When you consider Dubrovnik’s history of varying influences and alliances, it seems only fitting that this city has such an international draw. From its founding as the republic of Ragusa centuries ago, Dubrovnik was able to maintain its independence under the protection of Byzantium, Venice, Hungary, the Ottomans, and others, until surrendering to Napoleon’s army in 1806. After subsequent annexations by the Habsburg Empire and the Kingdom of Yugoslavia, today’s old town of Dubrovnik is a living and breathing museum of a rich and diverse history.

Spend your first morning and afternoon getting acquainted with the pedestrian promenades and breathtaking architecture of this delightful walled city. Begin your stroll at the Ploče Gate, above which you’ll notice an alcove statue of St. Blaise, the patron saint of Dubrovnik. Always clutching a model of the city in his left hand, St. Blaise is credited with saving Dubrovnik in 971, when he had a rather helpful vision of an impending Venetian attack.

As you enter the fortified old town, you’ll be greeted by the city’s energetic pedestrian thoroughfare, the Stradun. Take your time perusing the shops, cafés, and churches that line the Stradun—but don’t forget to explore the narrow alleyways and staircases that cross it. You’ll discover quickly that Dubrovnik is a joy to get lost in, with undiscovered plazas and charming new passages around every corner.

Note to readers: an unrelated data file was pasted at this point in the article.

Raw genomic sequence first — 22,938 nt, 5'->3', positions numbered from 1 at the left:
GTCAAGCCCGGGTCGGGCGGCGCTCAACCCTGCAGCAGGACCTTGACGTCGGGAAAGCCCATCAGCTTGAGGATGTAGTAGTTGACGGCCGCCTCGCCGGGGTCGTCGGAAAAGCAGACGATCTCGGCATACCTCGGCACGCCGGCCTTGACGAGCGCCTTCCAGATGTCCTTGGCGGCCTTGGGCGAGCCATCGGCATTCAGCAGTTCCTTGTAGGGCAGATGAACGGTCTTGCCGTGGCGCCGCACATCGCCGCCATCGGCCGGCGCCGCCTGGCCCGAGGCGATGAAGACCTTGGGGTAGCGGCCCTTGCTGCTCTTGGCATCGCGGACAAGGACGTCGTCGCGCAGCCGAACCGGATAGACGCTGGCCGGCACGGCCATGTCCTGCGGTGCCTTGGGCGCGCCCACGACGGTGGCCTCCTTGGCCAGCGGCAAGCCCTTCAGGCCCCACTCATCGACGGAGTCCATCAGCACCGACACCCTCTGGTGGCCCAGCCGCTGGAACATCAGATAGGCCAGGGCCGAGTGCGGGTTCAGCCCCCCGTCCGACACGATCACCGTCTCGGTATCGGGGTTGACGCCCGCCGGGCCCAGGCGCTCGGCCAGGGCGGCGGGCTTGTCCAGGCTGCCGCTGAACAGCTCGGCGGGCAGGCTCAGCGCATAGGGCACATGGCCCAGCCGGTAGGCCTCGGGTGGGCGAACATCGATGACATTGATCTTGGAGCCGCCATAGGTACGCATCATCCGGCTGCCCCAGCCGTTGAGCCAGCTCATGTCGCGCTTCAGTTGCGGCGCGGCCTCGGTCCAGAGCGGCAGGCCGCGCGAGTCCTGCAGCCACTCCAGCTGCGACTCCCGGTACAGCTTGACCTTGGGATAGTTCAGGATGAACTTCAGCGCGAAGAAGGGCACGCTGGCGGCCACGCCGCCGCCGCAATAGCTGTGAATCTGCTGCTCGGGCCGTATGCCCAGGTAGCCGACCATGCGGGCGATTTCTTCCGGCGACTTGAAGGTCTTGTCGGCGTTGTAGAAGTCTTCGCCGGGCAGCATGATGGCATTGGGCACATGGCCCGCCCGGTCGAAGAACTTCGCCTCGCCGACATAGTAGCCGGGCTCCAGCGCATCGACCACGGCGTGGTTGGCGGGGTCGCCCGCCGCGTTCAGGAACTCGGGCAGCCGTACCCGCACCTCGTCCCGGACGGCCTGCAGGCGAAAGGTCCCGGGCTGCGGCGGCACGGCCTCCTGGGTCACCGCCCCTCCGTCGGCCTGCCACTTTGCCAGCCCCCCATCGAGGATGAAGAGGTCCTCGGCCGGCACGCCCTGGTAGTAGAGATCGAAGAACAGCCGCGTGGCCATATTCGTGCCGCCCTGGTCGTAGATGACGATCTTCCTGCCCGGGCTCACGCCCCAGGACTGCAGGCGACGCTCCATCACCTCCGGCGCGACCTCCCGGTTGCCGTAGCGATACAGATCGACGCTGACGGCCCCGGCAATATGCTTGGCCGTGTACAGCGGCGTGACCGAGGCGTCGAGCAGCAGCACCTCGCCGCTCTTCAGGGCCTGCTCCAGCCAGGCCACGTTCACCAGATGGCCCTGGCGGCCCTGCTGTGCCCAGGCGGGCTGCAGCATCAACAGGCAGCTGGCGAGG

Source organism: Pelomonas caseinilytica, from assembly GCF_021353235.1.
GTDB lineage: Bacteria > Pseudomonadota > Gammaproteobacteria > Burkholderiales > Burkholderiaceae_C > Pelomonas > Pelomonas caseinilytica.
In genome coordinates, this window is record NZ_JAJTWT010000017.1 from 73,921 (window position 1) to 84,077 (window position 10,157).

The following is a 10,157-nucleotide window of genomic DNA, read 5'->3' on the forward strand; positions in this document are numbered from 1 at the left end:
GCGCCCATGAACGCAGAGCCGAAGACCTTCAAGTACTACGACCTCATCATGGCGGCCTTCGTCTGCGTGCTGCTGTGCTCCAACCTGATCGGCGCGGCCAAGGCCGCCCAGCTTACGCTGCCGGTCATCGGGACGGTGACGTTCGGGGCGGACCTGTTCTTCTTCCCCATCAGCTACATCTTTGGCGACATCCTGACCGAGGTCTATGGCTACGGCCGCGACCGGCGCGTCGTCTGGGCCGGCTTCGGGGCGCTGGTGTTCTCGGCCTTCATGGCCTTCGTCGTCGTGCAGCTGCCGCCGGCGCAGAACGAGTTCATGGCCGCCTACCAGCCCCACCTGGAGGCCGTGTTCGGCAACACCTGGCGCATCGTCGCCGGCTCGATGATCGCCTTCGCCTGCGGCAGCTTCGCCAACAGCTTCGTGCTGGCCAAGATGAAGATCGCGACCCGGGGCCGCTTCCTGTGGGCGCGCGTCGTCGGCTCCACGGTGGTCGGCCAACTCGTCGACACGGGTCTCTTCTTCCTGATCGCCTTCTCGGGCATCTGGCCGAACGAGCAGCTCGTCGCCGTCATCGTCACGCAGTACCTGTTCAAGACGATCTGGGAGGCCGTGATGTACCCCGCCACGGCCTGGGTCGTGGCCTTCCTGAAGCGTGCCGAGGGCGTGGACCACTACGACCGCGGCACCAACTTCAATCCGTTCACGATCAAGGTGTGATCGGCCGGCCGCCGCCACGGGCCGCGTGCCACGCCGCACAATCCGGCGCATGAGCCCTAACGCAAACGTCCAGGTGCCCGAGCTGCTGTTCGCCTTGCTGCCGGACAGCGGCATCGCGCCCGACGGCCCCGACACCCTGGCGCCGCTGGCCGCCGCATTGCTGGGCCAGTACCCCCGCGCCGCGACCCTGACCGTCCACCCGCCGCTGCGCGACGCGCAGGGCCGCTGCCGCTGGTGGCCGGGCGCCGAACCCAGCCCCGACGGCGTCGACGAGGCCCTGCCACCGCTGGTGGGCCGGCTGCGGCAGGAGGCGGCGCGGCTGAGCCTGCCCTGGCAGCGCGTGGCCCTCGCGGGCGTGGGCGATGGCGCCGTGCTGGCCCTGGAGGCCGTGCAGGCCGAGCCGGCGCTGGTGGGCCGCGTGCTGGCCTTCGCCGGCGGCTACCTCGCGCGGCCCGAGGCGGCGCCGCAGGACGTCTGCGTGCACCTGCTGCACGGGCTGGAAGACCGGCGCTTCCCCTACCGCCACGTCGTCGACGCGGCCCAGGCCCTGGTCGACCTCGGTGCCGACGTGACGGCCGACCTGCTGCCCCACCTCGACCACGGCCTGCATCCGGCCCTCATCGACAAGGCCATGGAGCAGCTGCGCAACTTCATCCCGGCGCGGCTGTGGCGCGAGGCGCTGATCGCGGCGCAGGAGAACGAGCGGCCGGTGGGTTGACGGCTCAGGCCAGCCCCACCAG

It’s Hip To Be Square

In a town where peace and quiet can be rare, the beautiful Ruđer Bošković Square is a gem hidden in plain sight. At the heart of this lovely plaza is the local favorite Restaurant Kopun, a star of Dubrovnik cuisine that boasts as its terrace backdrop the façade of St. Ignatius Church. Whether you opt for fresh, local seafood or the young rooster, for which it is named, Restaurant Kopun is breathing new life into traditional Croatian fare (Poljana Ruđer Bošković 7).

Old Town Dubrovnik



St. Ignatius


That’s Gold, Jerry! Gold!

Ease into the day with coffee and breakfast on your terrace in Ploče, admiring the city as it basks in the morning sun. Make a pit stop at the market for picnic supplies, and ramble down to the pristine, pebbly strip of Banje Beach. Happily situated at the base of Ploče and east of the Old Town, Banje Beach not only features a stunning view of Dubrovnik and the island of Lokrum—it’s one of the city’s most vibrant people-watching destinations. Stake a claim on the public beach and be happily occupied for hours—the cool, sparkling Adriatic water is the perfect antidote to the midday heat.